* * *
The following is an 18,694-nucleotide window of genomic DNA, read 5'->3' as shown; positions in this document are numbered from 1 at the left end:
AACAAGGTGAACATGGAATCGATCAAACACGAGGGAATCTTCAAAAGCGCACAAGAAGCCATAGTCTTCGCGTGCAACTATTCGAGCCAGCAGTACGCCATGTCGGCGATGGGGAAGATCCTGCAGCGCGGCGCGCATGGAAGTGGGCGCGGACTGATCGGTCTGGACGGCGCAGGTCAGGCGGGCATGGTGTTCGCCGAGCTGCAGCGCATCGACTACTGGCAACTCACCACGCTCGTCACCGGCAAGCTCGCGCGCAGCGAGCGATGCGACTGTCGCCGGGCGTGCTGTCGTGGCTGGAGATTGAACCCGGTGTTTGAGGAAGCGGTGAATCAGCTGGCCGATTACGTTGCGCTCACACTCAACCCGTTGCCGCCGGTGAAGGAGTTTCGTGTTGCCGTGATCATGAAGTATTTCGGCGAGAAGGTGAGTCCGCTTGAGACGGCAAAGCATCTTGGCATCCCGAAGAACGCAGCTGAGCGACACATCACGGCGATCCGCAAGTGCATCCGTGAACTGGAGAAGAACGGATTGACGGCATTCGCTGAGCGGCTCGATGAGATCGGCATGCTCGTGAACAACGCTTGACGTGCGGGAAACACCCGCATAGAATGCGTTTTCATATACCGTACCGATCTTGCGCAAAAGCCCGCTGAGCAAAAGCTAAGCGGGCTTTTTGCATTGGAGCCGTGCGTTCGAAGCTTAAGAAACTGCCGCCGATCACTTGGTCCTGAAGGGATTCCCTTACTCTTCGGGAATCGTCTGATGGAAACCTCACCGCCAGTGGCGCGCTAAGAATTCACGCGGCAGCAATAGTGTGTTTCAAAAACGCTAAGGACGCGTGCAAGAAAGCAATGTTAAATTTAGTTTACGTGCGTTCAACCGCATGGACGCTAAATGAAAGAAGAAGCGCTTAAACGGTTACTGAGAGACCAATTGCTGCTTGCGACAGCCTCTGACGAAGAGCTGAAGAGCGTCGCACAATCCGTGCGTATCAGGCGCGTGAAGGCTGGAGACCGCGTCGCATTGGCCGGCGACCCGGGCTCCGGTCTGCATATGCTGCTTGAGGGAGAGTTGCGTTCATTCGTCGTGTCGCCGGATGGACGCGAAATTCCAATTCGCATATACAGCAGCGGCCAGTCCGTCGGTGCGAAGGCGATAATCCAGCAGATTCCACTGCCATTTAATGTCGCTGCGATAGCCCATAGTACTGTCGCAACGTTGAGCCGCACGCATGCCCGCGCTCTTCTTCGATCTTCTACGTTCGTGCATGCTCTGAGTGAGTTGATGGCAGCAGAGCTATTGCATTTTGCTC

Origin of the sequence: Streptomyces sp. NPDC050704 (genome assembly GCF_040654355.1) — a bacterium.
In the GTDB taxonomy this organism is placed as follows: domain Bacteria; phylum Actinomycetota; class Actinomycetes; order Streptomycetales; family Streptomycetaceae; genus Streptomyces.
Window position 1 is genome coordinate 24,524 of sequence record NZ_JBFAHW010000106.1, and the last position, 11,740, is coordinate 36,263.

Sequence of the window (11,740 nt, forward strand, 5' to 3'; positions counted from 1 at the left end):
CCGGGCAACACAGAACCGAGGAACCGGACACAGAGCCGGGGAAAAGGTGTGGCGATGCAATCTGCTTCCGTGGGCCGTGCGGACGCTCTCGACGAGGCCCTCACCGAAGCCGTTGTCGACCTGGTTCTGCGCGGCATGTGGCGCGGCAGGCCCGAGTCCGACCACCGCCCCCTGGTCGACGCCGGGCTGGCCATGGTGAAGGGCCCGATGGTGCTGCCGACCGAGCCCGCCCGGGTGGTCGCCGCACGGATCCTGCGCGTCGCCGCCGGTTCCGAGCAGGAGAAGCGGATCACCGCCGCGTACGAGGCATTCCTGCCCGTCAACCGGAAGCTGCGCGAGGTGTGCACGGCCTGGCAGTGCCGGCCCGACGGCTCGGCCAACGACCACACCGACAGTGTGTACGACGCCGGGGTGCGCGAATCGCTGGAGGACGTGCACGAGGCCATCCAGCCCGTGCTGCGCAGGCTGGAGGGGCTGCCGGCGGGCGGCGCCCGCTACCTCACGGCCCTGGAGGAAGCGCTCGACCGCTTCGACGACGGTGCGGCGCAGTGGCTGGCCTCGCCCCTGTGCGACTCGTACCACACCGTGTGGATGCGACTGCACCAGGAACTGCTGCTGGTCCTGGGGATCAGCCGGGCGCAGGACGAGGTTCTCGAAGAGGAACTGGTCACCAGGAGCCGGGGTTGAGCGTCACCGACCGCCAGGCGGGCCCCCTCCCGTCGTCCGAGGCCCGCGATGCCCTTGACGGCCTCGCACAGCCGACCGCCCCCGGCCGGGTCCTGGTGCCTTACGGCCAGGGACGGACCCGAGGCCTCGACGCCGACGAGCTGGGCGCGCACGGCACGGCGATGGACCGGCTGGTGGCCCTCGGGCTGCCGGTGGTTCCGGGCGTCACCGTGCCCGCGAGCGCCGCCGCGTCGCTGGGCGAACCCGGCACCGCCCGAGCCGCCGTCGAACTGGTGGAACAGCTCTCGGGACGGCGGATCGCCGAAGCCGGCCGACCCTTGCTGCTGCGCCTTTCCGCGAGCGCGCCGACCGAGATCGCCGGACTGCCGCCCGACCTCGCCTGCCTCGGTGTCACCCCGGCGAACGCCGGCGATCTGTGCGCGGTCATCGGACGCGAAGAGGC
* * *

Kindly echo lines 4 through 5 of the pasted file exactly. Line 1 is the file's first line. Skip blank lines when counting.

In the GTDB taxonomy this organism is placed as follows: domain Bacteria; phylum Actinomycetota; class Actinomycetes; order Streptomycetales; family Streptomycetaceae; genus Streptomyces.
Window position 1 is genome coordinate 24,524 of sequence record NZ_JBFAHW010000106.1, and the last position, 11,740, is coordinate 36,263.